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Author Topic: Continuity Errors? Possible Spoiler Alert  (Read 5153 times)
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Gorky

Space Pope
****
« on: 07-25-2011 14:56 »

Leela getting Slurmed at an awards ceremony by the giant worm that secretly manufactures a popular drink in her behindus is not on the same level as Fry getting dropped out of a spaceship. Sure, it's not entirely rational. But the episode wasn't entirely (or at all, really) rational.

I agree with MightyBooshFan91 that it is blatantly hypocritical to "defend" the breach in continuity in this awful episode, while proclaiming that "The Cryonic Woman" is the worst episode ever in your opinion just because Fry gets dropped out of the PlanEx ship at the end.

As I explained previously: Firstly, the extent of Fry's injuries when the Prof dropped him out of the ship were not shown, so you can't assume he was killed. Second, Fry has survived terrible injuries before and after that episode, like the hover-car crash wherein Dr. Zoidberg transplanted Fry's head on Amy's body. Third, Fry and most of the other characters have often suffered serious injuries and been wrapped in bandages or casts, and then appeared fully healed in the next scene, without explanation.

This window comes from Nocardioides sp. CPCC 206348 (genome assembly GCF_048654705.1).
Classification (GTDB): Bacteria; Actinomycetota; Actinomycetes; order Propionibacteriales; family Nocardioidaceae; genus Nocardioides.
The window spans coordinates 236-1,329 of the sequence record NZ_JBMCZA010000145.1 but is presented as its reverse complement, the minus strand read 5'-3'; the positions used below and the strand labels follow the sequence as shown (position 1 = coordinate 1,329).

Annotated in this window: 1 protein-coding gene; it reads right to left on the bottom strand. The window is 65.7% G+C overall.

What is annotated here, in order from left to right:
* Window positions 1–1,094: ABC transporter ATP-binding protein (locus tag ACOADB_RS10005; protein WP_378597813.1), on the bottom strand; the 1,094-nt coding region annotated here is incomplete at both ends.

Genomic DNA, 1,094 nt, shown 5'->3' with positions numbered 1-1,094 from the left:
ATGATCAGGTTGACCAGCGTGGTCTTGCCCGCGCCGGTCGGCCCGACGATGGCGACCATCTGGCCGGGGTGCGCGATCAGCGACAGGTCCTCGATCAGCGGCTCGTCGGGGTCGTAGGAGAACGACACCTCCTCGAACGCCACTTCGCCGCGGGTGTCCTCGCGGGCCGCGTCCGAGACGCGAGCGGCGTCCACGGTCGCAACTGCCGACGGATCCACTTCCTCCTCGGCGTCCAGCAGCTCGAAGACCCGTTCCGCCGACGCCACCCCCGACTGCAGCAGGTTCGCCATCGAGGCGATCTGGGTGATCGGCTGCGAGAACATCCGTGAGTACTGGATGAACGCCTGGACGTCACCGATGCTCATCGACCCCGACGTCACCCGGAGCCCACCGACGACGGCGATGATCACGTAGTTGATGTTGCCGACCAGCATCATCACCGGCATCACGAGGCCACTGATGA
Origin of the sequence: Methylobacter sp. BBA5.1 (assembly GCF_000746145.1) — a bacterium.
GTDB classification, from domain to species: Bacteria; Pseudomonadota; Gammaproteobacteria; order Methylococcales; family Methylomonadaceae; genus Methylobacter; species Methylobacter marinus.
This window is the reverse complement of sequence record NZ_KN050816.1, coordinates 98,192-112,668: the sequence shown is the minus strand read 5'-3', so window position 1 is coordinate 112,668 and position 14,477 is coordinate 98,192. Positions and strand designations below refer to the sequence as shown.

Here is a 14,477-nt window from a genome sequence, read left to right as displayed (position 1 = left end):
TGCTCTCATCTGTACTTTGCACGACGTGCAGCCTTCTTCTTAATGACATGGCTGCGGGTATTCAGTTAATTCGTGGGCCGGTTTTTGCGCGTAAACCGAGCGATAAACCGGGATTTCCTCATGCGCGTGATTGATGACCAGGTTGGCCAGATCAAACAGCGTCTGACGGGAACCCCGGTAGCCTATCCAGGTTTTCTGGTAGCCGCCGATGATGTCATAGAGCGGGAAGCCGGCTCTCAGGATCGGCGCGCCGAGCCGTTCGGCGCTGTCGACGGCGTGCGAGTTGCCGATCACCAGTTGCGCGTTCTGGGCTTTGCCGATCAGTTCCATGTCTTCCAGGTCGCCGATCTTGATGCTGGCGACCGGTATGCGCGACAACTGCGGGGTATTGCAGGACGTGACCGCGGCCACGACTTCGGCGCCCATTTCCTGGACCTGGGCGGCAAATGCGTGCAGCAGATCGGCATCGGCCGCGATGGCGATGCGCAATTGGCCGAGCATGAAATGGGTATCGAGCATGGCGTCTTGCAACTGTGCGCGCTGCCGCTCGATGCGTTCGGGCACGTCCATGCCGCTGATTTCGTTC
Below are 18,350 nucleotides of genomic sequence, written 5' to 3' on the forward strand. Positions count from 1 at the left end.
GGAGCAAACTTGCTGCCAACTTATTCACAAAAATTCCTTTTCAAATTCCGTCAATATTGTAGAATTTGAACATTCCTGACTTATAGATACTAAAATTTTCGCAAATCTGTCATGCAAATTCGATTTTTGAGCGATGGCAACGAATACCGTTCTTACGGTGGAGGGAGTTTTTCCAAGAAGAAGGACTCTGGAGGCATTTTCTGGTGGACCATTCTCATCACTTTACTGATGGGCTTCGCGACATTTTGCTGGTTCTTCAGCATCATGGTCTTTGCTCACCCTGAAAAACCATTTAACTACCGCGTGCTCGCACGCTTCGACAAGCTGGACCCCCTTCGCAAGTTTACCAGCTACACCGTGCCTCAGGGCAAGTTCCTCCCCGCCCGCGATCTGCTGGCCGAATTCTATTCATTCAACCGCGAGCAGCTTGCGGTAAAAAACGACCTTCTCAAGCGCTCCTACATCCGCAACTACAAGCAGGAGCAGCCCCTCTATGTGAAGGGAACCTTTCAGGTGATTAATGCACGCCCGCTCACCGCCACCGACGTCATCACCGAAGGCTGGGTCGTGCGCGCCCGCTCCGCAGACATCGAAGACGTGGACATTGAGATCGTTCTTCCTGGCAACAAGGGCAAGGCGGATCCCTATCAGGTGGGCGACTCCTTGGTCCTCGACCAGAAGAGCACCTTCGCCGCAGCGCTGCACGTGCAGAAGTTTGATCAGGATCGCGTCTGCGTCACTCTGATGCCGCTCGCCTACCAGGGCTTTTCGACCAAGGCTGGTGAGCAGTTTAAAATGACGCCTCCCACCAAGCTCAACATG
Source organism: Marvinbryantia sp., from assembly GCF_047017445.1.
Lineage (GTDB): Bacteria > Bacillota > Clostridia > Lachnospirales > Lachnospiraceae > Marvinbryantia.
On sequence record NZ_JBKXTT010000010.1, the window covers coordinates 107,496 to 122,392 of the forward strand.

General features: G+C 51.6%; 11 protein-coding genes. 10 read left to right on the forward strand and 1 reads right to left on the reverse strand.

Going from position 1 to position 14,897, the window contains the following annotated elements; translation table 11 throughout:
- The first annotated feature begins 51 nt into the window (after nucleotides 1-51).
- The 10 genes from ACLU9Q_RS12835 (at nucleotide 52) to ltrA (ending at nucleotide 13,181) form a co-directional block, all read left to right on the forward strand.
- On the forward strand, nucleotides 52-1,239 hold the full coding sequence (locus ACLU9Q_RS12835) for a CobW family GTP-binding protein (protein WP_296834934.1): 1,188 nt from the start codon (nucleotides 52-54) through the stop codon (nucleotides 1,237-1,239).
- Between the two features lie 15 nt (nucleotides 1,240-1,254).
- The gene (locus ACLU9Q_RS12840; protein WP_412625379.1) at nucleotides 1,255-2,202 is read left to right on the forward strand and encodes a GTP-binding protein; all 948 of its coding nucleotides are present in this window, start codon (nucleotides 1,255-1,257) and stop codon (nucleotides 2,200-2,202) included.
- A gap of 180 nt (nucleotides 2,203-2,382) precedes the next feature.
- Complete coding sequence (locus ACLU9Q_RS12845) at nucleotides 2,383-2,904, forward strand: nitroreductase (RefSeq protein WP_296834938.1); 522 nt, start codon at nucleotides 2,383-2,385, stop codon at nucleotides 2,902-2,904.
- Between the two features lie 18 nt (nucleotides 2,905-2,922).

Therefore, Fry surviving the end of TCW is not a breach in continuity.

Whereas this episode does breach continuity by having the Slurm Queen slurm Leela. You can argue that the audience supposedly couldn't see her above the stage or whatever. The fact is that the Slurm Queen tried to kill Fry, Leela, and Bender to protect the secret of Slurm. Considering that the Slurm Queen was willing to commit murder to protect Slurm's disgusting secret, it's ridiculous that the Slurm Queen would risk exposing said secret for such a lame gimmick at an award's show.

This episode's Slurm Queen continuity breach is far worse than TCW's supposed continuity breach. And the Slurm Queen continuity breach is just another reason "Yo Leela Leela" is the worst episode of Futurama ever!